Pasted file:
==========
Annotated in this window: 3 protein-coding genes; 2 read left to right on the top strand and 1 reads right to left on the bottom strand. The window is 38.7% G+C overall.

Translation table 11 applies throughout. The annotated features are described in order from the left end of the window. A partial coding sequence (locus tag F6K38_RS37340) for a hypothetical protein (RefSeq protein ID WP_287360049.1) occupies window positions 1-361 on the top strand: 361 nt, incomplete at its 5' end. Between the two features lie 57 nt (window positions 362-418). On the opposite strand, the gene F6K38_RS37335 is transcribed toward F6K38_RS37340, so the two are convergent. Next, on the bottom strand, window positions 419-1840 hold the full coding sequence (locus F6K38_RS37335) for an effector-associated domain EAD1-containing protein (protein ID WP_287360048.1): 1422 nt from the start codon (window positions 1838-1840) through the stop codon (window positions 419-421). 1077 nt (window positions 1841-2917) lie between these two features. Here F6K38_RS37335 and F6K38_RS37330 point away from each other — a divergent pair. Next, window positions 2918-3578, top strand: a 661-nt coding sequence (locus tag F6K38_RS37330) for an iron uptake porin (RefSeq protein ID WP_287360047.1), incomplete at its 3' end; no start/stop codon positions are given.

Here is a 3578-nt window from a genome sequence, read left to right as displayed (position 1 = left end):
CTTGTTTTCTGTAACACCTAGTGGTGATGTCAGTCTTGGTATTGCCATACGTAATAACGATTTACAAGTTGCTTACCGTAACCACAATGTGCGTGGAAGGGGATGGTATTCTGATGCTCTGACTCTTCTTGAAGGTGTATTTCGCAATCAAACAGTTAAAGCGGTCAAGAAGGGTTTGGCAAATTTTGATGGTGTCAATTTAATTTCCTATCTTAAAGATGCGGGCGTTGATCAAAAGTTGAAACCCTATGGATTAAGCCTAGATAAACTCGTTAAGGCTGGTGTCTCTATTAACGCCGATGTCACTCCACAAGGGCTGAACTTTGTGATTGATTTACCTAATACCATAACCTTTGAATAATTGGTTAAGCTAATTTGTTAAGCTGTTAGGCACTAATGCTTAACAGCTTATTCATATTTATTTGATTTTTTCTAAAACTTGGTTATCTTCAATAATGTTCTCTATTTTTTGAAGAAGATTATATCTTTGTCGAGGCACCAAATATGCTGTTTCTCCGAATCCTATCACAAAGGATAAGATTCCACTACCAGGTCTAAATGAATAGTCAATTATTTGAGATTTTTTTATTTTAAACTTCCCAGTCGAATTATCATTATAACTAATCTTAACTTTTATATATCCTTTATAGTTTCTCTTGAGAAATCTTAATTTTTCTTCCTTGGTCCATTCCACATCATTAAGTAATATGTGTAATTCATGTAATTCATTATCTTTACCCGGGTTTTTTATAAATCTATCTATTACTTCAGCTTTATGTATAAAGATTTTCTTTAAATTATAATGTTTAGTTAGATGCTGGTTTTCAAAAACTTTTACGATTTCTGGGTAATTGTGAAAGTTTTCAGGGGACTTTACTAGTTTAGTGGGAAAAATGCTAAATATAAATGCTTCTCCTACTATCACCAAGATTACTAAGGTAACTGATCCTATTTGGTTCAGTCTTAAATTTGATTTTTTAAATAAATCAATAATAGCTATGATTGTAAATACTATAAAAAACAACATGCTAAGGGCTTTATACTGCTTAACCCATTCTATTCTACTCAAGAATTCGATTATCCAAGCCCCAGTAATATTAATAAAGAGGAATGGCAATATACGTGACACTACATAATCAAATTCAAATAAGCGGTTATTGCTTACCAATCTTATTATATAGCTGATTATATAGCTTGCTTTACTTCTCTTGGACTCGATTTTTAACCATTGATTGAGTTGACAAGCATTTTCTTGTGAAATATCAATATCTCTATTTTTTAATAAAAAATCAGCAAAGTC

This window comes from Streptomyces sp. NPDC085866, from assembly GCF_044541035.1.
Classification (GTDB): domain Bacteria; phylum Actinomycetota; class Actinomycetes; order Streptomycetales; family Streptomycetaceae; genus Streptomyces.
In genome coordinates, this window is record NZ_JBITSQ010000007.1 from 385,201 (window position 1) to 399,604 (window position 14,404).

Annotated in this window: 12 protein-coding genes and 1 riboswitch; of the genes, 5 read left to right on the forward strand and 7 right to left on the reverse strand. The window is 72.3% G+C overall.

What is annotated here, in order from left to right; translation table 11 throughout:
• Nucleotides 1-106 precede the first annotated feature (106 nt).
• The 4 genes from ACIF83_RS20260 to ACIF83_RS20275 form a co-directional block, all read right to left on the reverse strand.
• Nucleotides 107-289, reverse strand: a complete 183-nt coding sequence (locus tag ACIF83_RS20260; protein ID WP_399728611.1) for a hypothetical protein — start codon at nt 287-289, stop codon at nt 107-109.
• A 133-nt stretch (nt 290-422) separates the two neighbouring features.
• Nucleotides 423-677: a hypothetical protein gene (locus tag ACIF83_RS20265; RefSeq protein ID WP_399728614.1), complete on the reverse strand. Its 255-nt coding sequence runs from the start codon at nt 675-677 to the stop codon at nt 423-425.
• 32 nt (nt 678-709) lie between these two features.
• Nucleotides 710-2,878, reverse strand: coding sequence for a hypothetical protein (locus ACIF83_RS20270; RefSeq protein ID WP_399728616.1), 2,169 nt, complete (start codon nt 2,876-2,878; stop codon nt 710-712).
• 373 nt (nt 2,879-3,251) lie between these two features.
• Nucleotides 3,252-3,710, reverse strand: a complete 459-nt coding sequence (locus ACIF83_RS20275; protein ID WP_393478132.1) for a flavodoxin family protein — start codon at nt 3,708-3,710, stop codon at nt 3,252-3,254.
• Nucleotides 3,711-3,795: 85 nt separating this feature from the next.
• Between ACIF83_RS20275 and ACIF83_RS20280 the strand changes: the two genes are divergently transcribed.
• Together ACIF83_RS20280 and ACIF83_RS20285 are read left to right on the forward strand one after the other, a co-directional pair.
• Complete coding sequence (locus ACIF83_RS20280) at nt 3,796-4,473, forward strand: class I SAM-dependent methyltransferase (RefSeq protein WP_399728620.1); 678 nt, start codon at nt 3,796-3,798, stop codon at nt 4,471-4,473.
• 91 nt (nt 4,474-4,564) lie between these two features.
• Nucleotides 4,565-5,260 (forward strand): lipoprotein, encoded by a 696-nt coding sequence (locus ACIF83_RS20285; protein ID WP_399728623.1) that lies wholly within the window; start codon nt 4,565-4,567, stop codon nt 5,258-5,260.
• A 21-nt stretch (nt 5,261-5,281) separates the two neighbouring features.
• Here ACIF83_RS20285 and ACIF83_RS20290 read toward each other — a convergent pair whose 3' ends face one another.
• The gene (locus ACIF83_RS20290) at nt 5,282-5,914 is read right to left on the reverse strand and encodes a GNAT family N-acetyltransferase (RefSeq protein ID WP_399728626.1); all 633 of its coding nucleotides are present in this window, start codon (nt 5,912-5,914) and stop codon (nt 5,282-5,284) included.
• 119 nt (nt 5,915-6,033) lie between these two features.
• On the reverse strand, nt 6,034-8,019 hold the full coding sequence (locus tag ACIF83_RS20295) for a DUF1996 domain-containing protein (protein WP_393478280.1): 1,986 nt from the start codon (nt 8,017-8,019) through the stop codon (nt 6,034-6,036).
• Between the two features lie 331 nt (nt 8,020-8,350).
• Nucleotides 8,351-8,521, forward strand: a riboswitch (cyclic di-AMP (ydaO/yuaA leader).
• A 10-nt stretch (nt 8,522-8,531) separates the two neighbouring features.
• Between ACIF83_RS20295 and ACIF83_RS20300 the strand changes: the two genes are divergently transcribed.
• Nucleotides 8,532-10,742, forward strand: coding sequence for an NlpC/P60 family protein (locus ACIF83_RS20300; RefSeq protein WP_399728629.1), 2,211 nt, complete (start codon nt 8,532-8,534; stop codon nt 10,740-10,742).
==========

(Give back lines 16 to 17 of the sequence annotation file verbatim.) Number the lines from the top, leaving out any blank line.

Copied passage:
• Nucleotides 710-2,878, reverse strand: coding sequence for a hypothetical protein (locus ACIF83_RS20270; RefSeq protein ID WP_399728616.1), 2,169 nt, complete (start codon nt 2,876-2,878; stop codon nt 710-712).
• 373 nt (nt 2,879-3,251) lie between these two features.